Balancing your breast cancer treatment with your job can be tricky business. You can expect to need more time off and some adjustments to your routine, given your treatment and everything you’re dealing with. Still, you may find work to be rewarding in more ways than one.
“I worked through most of my treatment because it made me feel stronger,” says Bershan Shaw of New York. “I went at it with a warrior mentality. I liked seeing my co-workers most days and keeping part of my life normal.”
Should you tell your employer? Will you keep your job routine the same? Ask for adjustments to make time for your treatments and how you feel? Look into short-term disability?
It depends on what’s best for you. To make those choices, you’ll want to know what to consider first.
Before You Tell Your Boss
The first two things to consider are how private or open you want to be, and what you need from your workplace to get through this time.
“I am pretty much an open book kind of person. I told my supervisors soon after each time I was diagnosed,” says Debbie McCarron of Huntington Beach, CA. She was treated for stage I breast cancer in 2001, stage III in 2009, and stage I again in 2015. McCarron was an executive vice president at a mortgage company, and she now works as a mortgage underwriter.
“It’s going to depend so intensely on the individual person, their preferences and personality, their workplace and concerns around their workplace, how they feel about privacy, and what kind of job they have,” says Rebecca Nellis, chief mission officer at the nonprofit Cancer and Careers. “We encourage people to do a lot of fact-finding and a lot of internal thinking before they disclose.”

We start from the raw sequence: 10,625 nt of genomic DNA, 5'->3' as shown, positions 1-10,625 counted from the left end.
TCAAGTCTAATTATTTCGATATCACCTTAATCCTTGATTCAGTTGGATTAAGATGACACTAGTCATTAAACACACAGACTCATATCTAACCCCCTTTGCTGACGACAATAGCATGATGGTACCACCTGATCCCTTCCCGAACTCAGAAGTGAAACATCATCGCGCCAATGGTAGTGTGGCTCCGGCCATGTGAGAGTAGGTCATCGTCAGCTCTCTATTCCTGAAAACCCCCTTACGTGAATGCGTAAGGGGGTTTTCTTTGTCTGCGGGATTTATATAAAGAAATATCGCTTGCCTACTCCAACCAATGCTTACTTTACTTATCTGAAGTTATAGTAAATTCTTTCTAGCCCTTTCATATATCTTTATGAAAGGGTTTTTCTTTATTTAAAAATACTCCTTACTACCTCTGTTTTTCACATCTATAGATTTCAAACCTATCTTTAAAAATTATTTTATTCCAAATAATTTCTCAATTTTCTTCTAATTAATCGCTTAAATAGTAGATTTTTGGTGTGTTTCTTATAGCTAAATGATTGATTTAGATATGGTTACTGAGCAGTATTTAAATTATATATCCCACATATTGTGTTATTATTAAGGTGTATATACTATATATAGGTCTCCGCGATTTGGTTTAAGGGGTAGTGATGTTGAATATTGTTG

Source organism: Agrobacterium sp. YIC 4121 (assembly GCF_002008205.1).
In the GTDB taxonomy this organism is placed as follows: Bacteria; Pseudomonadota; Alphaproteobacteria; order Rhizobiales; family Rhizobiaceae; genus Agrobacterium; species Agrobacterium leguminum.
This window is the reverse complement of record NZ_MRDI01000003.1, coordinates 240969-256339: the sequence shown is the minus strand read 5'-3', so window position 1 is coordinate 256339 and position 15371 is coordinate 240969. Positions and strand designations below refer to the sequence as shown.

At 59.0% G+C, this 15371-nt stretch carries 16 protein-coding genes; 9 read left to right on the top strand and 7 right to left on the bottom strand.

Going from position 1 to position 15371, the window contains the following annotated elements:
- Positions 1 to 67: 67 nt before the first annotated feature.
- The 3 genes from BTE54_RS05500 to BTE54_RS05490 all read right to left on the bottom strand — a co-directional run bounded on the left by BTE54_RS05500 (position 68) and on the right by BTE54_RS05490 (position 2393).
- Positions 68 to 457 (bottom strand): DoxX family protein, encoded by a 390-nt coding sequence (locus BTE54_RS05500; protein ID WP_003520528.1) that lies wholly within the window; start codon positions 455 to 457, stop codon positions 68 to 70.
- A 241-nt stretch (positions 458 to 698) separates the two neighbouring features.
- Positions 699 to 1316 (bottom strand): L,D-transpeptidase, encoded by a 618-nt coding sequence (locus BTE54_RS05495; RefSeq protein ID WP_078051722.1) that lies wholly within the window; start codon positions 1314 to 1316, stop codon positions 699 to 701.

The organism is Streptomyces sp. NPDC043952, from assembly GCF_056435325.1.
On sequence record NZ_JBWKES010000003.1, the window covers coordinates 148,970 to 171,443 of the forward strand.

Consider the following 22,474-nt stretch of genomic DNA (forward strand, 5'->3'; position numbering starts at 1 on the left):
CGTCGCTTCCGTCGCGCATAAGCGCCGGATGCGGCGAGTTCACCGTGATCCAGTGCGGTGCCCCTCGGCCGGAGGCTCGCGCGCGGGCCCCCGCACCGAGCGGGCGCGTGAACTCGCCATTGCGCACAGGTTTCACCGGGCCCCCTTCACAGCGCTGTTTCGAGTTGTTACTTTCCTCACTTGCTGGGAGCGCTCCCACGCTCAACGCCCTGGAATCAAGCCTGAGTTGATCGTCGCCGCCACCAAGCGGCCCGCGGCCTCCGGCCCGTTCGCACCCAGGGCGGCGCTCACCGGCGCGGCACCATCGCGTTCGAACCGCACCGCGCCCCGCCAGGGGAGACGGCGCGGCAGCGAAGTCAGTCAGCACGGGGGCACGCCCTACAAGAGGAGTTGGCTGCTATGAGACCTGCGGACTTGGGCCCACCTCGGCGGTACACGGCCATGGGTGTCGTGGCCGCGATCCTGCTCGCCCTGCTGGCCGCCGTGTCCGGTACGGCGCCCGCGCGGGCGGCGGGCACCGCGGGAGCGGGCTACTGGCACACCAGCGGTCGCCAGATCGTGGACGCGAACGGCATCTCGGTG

If you work at a small company or on a team where people share a great deal of their lives, your answer might be different from someone in a more impersonal workplace who prefers to keep their private life private.
“When I was diagnosed with stage I breast cancer in 2007, I didn’t tell a soul. When I was diagnosed with stage IV in 2009, I knew not to make the same mistake,” Shaw says. At the time, she owned a restaurant and decided to open up to her entire team about her breast cancer. “They kept me from overworking. They would say, ‘Go home early, Bershan. You need some rest.’ ”
Telling your workplace also isn’t an all-or-nothing proposition. You get to decide whom you tell, when, and how much.
You could only tell your immediate manager, or only your HR department.
“It was important for me to keep doing normal activities, like working,” Shaw says. “I wanted to show other people around me that there isn't one 'right' way to have cancer.”
“No matter what, you’re going to have more doctor’s appointments than the rest of the workforce not facing a life-threatening illness,” says Jean Sachs, CEO of Living Beyond Breast Cancer. “What we have found is that most women do need to go to HR or whomever their supervisor is and let them know that at the very least, they’re going to probably need more time off.”
You’ll also want to think about what your treatment involves and your type of work. For instance, if you work a flexible schedule, you might feel like you could continue with your tasks. Or, if you have the option, you might choose to pause your career.
“When you’re diagnosed with advanced-stage breast cancer, you realize you now have a different life,” Shaw says. “That can be scary at first, but it can be eye-opening, too.” After treatment and learning that she was cancer-free, Shaw realized she wanted better work hours and an opportunity to help others more directly. In 2011, she closed her restaurant. Today, she’s a speaker and coach and often works with women who have stage III or IV breast cancer.